Today I learned a new word,
schadenfreude \SHOD-n-froy-duh\ , noun: A malicious satisfaction obtained from the misfortunes of others. I learned that when people around you do not mean you well, you must not give them the tools with which they can trip you up.
Some time had passed since my mistake. To be honest, I had hoped that with it all taking place on a different continent, maybe it would not have traveled back home. There I was, all dressed up and ready to play - I expected the evening only to be fun. But she had been waiting. To look at it now, she had it all planned out. She had as fast as she could made sure to tell on me, and like a vulture circling its prey, she had chosen the optimal time to strike - when I least expected it and was defenseless.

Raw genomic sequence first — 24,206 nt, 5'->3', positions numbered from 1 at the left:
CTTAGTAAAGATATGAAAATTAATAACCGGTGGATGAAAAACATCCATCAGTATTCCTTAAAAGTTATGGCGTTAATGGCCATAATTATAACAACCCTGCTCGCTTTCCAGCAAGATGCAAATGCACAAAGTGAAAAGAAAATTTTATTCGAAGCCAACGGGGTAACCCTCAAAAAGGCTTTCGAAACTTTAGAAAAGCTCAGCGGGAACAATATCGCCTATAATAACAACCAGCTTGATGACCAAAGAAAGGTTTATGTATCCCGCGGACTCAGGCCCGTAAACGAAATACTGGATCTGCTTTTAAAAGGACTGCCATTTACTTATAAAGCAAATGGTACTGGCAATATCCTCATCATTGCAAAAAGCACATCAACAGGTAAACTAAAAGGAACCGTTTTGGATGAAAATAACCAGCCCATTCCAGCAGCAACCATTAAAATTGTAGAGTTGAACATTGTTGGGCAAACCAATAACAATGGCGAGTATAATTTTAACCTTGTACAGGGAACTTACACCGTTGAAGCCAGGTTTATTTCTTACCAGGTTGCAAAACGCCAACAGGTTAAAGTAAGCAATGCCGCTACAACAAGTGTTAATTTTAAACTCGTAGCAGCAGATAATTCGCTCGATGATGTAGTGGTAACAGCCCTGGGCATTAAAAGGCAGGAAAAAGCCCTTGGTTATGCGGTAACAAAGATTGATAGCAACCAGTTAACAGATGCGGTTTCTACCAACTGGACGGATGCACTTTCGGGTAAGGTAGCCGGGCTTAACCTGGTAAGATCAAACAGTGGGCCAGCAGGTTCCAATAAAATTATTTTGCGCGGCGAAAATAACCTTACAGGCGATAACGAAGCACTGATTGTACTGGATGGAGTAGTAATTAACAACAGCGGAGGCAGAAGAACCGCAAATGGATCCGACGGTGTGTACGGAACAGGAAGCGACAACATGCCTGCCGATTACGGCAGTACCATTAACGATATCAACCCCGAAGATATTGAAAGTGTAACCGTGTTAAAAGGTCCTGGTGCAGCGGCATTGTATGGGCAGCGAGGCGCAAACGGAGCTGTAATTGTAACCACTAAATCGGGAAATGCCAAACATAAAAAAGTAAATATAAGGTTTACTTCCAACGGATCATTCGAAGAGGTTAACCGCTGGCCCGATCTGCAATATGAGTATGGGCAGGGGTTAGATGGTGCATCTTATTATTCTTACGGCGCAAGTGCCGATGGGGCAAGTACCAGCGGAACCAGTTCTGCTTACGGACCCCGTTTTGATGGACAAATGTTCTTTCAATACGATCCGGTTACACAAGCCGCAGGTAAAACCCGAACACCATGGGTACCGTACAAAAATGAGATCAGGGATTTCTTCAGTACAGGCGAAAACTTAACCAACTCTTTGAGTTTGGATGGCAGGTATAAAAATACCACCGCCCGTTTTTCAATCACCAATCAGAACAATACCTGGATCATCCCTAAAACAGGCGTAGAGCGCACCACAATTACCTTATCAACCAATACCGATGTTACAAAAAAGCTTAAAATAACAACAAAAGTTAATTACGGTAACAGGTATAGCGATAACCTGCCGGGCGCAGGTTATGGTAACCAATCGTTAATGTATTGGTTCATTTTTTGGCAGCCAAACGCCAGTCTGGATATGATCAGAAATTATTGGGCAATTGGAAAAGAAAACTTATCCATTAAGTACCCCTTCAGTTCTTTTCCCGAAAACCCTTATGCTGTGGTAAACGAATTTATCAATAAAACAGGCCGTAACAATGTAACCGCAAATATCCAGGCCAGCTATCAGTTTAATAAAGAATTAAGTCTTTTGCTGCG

I did not want to lie. I wanted the opportunity to explain and to say sorry. But I couldn't, because she was there, gloating, so eager to bring my mistake to light. I felt ambushed, backed into a corner. Her smiling face was so hateful, so cunning. What strikes me, looking at it now, is that her friend is not even her concern. In her enthusiasm to set me up, she actually delighted in the pain that my actions had caused him. And as I watched her eyes sparkling with the taste of revenge, I chose to take her sense of schadenfreude away a little bit by denying what happened. I could not, in front of her, so thirsty to embarress me, admit to my mistake.
But I never forgot that I made a mistake, I never forgot my guilt. I left the party and immediately called Miss Lawrence. I admitted to my mistake and I apologized for hurting him. Like a true friend he listened and he was open to receiving my apology. He forgave me. For that I love him. He did not rejoice in seeing me stumble. He does not take malicious satisfaction in the misfortunes of others. For that I respect him.